Playing at Being Mad

Last night I attended a Secret Cinema screening. For those not familiar with the concept, for Secret Cinema you aren’t told in advance what the film is but you’re given a series of clues and told to turn up at a secret location at a certain time armed with specific props that are relevant to the film setting. So it was with great trepidation that I and a couple of friends arrived at Ladbroke Grove station wearing dressing gowns, each carrying a pair of slippers and a toothbrush, to be met by a series of creepy men in white coats directing us down residential streets until we came to a disused hospital. Whereupon we were given hospital gowns and a ‘prescription pad’ of vouchers with which to purchase drinks. We had realised in advance that the film was One Flew Over the Cuckoo’s Nest, and the whole setting of the eerie , dimly-lit hospital, complete with Nurse Ratched and a host of ‘crazy’ patients made for a fantastically immersive experience. With impressive attention to detail the hospital had been converted to a 1960’s asylum and we were free for a while to wander around the rooms and wards, occasionally being accosted by the actor patients, brusque nurses or stern psychiatrists. Many people got into the role, laughing maniacally, running around and participating fully in what was perceived to be “crazy” behaviour. People were taking photographs everywhere, as they watched with gruesome fascination while the mechanics of a transorbital lobotomy were demonstrated, or an actor was dragged to a bed and strapped down for his session of ECT (complete with scarily realistic convulsions). It was how I imagine a modern-day Bedlam would be: leering, gawping spectators being entertained by the lunatics.
There was no denying the morbid intrigue nor the fun of dressing up as a patient and going through the motions of being mad: people being photographed or filmed repetitively rocking in chairs, lying on hospital beds looking crazed, gulping down “medication” shots in little paper cups, scrawling on the walls in red ink in one room, being “assessed” before having a label of ‘sick’ or ‘disturbed’ slapped on their hospital gown. It was, all in all, an impressive entertainment experience.
It was therefore something of a much-needed shock to the system for the audience when, just before the film started, an advert was screened for the Time to Change campaign to reduce the stigma of mental illness and end discrimination against those with mental health problems. It pointed out the social and employment discrimination that is still rife where mental illness is concerned, perpetuated in no small part by the continuing stereotypes of those with mental illnesses as frenzied, babbling lunatics. It struck me that this was a unique kind of educational opportunity to show up the implicit assumptions many people have about mental illness, seeing as we had spent the past hour or so indulging in that stereotype with glee. Although I have seen it several times before, there was something about the setting and being moved by that advert that added an additional layer of pathos to the film, particularly when all McMurphy’s rebellious revelry (which we’d been mirroring in the run-up to the screening) culminates in a tragic, sobering outcome.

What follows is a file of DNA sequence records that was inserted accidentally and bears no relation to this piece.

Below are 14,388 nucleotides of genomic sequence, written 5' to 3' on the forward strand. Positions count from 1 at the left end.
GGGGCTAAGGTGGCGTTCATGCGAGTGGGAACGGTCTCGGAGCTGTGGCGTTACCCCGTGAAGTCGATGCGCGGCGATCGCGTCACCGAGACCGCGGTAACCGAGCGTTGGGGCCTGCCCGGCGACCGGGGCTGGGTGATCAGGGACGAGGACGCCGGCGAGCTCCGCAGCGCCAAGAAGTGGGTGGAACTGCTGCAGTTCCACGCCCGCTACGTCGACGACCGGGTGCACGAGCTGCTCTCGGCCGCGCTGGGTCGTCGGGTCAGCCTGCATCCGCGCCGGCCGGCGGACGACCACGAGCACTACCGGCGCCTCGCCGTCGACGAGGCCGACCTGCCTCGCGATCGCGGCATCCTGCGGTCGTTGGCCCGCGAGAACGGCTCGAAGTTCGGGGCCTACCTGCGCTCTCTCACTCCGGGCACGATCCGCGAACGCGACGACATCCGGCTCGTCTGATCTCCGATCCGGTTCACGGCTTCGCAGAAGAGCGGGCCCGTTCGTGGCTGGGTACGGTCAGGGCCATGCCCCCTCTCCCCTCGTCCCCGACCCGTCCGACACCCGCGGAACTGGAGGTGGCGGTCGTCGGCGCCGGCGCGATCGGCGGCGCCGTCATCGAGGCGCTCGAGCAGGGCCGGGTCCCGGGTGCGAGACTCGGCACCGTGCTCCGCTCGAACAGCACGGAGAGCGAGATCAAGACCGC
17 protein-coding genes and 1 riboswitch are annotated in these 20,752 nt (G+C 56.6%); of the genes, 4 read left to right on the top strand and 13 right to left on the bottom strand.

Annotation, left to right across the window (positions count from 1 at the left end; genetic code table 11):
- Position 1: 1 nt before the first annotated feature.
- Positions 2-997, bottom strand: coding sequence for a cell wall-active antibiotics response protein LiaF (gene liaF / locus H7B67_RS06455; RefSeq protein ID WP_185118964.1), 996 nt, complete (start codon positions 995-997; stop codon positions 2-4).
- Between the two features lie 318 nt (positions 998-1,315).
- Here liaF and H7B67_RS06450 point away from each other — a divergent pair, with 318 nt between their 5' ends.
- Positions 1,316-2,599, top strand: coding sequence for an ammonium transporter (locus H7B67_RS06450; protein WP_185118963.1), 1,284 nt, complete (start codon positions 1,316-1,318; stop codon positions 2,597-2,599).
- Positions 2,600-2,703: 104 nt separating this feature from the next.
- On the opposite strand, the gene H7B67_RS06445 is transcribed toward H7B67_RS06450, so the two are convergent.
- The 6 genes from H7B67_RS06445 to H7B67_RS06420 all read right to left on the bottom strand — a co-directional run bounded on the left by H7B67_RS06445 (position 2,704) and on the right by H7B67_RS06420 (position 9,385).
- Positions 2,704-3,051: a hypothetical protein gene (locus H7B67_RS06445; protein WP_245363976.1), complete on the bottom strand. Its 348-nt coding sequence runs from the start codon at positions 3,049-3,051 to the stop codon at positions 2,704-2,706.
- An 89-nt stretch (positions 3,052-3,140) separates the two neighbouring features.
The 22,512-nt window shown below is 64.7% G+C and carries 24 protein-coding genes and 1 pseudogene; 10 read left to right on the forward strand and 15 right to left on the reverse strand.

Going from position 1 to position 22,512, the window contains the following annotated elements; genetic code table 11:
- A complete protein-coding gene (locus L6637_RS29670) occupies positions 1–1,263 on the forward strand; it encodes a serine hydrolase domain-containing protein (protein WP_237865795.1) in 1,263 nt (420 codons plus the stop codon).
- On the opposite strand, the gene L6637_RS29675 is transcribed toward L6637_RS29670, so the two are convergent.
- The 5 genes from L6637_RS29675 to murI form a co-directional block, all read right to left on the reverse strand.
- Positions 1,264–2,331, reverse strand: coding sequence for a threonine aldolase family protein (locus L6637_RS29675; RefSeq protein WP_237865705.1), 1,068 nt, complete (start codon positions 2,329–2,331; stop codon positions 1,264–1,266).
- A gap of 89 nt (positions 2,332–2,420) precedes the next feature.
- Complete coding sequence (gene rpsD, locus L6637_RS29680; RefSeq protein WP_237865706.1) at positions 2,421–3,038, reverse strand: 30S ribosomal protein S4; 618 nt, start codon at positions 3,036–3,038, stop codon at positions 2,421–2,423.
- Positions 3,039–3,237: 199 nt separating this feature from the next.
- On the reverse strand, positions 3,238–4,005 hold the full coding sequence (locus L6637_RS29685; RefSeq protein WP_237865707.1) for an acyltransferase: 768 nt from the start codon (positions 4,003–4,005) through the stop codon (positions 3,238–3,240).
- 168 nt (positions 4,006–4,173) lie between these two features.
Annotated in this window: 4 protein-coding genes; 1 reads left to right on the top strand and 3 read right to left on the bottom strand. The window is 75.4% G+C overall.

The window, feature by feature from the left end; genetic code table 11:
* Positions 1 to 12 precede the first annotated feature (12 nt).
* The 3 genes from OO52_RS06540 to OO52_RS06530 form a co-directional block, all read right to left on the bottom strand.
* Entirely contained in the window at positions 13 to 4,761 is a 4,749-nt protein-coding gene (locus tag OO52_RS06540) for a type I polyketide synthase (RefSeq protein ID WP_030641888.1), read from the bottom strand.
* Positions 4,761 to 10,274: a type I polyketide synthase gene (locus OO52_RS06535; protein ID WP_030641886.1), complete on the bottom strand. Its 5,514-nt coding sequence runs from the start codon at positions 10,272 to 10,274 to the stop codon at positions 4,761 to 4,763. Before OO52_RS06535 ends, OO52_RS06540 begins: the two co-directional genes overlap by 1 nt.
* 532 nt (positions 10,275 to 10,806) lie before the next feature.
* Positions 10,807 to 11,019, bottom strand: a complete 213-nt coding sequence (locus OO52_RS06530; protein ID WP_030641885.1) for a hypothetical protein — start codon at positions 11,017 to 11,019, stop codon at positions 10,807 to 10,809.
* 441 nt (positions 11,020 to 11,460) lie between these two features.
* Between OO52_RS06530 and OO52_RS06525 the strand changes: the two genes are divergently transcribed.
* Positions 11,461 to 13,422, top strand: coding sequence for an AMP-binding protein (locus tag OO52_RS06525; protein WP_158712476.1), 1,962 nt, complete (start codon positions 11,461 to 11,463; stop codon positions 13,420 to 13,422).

As I sat in my dressing gown on the Central Line heading home, I wondered whether in addition to enjoying the event, others would leave perhaps just a little more enlightened and sympathetic to the profound distress of mental illness, and the damaging effects of prejudicial stereotypes, than when they went in.


  1. While sympathetic to the travails of mental health, I would think that employment discrimination is perfectly justified. All hiring is an act of discrimination. I can’t fault a business that looks for people who are on-time, organized, excellent with customers, stable and dependable.

    The fact is that most mental health makes working at a job impossible, but this is not the fault of anyone. Campaigns to that make employers feel guilty about this is unfair. Instead, I think mental health support and infrastructure should be a huge focus of any public health system (hugely ignored in the States). The best way for an employer to help people with mental disabilities is to pay their taxes and advocate for a society where mental health is regarded with compassion and importance.